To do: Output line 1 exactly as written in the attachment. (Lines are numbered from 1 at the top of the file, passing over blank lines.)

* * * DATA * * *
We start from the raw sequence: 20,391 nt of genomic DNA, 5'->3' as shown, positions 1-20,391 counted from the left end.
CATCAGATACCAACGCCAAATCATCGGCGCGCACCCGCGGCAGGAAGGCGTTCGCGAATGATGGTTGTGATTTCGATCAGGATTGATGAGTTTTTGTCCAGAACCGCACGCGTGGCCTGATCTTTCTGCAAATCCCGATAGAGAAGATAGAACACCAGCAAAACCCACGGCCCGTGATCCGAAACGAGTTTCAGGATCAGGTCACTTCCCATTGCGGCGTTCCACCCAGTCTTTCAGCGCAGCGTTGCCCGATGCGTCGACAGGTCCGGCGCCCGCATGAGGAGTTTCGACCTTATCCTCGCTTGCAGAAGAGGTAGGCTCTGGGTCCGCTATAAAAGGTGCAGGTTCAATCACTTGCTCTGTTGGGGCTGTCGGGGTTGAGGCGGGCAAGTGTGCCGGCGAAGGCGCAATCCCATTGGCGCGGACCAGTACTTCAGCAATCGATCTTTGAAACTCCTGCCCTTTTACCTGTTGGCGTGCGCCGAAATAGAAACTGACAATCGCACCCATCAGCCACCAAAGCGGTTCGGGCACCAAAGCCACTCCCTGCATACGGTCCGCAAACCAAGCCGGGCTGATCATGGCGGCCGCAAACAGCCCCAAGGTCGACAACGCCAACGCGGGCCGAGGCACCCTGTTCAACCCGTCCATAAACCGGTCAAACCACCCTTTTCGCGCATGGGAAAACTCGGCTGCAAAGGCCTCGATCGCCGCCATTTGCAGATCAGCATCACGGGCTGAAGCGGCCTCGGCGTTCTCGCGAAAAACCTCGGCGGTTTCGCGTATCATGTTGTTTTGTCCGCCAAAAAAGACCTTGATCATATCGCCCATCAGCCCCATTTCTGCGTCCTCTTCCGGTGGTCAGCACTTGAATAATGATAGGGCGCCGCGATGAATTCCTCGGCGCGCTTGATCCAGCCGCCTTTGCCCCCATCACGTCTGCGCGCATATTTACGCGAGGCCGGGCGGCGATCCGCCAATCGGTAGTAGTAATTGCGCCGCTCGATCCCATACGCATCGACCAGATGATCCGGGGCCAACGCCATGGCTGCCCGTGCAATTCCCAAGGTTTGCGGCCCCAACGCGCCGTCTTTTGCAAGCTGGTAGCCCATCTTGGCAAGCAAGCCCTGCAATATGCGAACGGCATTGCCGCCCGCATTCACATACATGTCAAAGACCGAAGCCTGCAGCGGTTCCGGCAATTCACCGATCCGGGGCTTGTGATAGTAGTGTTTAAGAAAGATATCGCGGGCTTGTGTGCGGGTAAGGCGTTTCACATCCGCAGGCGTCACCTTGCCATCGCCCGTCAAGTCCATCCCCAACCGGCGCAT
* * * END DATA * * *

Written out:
We start from the raw sequence: 20,391 nt of genomic DNA, 5'->3' as shown, positions 1-20,391 counted from the left end.